So, we’re still working through the ginormous amount of turkey we were given. I suppose it wouldn’t have been so bad if we were a family (more mouths to feed, etc) but it’s just the two of us and we’re on diets, so it’s been slow going on the “oh my god we have to eat this all” front.
I made turkey soup last week, and that was really good. I made a creamy turkey stew a few days ago, and that was also awesome. The methods were almost identical, so here’s what needs to happen:
A couple handfuls of baby carrots, diced
A few stalks of celery, diced
1/2 to 1 large yellow onion, diced
Some amount of cooked turkey, diced
Flour (only if you’re making the creamy stew.)
Dried parsley, oregano, thyme, and sage
Salt and pepper
Heavy cream (only for the stew.)
** You’ll note that there are no measurements here. That’s because you can make as much or as little as you want. A good general rule of thumb is 2 parts onion, 1 part celery, 1 part carrot. That’s a classic mirepoix, and it serves you well for any soup or sauce needs.
Heat up some oil in your desired cooking pot on medium-ish. Throw in your veggies and cook until soft. (Try to avoid actually browning them.)
> If you’re making stew, now would be the time to stir in several spoonfuls of flour, enough to kind lightly coat the veggies. Sprinkle it over your veggies and stir it around… It will kind of create a paste. This is a good thing. Cook that for a few minutes, until it stops smelling like raw flour and starts smelling kind of nutty. If it looks too dry, add some more oil.
Add your turkey and cook for about a minute.
Slowly pour in your broth, until you have the desired liquid to solid ratio in your soup.
> Stew makers: You will end up needing a lot more broth than you’d think. All that flour is going to make a heck of a lot of gravy. Just keep stirring so nothing gets lumpy. Also, this will continue to thicken as it cooks and even as it cools, so add a splash or two more broth than you think you’ll need. You can also always add more later if it gets too thick.
Bring the whole lovely mess to a boil. Now taste it. Add your seasonings until you decide it’s awesome.
> For stew: Once you’ve got the consistency about where you want it (I like mine almost as thick as chowder, most people like theirs a bit thinner) stir in a drizzle of heavy cream. You won’t need a ton, but it adds a wonderful richness and velvety mouthfeel.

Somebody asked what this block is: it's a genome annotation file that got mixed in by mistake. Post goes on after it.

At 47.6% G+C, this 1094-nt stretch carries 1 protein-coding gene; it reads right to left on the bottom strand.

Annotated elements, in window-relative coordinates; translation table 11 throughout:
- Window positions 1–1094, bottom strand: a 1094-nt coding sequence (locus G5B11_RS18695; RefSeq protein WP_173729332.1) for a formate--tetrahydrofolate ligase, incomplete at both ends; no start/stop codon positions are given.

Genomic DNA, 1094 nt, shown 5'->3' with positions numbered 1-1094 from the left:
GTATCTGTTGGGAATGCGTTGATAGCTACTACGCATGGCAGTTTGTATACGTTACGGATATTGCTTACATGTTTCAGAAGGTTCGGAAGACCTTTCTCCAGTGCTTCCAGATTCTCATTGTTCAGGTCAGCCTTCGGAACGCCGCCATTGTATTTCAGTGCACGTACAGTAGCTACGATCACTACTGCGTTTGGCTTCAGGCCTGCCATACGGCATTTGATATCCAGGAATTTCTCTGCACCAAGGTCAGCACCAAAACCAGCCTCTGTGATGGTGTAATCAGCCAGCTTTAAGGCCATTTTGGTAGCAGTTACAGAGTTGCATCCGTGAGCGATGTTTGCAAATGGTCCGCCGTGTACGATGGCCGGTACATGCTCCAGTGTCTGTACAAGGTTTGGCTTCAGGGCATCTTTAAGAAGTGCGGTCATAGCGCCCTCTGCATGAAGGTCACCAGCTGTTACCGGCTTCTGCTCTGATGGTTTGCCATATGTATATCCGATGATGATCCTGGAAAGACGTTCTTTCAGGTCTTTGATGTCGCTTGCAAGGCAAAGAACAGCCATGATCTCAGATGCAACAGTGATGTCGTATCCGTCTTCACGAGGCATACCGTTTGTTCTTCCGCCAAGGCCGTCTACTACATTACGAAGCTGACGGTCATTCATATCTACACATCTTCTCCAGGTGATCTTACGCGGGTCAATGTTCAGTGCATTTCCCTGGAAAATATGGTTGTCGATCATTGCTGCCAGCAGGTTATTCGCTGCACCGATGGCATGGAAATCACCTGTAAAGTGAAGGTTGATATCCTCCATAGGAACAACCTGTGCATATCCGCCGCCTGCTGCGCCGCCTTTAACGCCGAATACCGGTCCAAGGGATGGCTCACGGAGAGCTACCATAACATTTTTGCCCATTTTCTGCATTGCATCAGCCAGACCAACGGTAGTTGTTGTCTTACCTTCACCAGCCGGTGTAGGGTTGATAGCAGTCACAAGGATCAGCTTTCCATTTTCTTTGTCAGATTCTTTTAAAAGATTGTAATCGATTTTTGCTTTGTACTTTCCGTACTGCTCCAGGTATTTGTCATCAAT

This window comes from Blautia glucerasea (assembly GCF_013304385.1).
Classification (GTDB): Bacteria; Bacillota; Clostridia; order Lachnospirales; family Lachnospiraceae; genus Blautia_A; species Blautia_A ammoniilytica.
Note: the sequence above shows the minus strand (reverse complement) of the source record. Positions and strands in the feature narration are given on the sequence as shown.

Easy and awesome. We had the soup straight up with some saltine crackers for a delightfully simple dinner. The stew we had served over basmati rice, which was also stellar. (And a little hot sauce certainly didn’t hurt.) I love soups and stews because they’re pretty hard to mess up, and endlessly customizable. And with soups and stews, the leftovers just keep tasting better!
Final note: If you’re like me and you always end up accidentally making way too much food, here’s a fun way to re-purpose the stew.
I combined the stew with the leftover rice until it was kind of like a casserole in texture. (Actually, I left it like that overnight so it had over-thickened and I had to add some chicken stock until it loosened up to the point where I could stir it)
Then I lined a pie pan with a premade pie dough (any brand works), put the stew-and-rice mixture in, sprinkled on some salt, and topped it with some premade puff pastry (I happened to have one of each in my freezer.) I also sprayed the top of the puff pastry (after crimping the edges shut) with nonstick spray and cut several steam vents in the top. Instant turkey pot pie! Well, okay, you do have to bake it off first. If memory serves, I put it in the oven at 400 degrees for somewhere between a half hour and 45 minutes. Puff pastry is good at telling you when it’s done; once it’s beautiful and golden brown, it’s good to go.
The pot pie monstrosity was a huge hit, and I may have accidentally cause Darren to seriously overeat two days in a row (Whoo, leftovers!)
But it just goes to show – with a little creativity borne of boredom, you can do a lot better than just endless turkey sandwiches.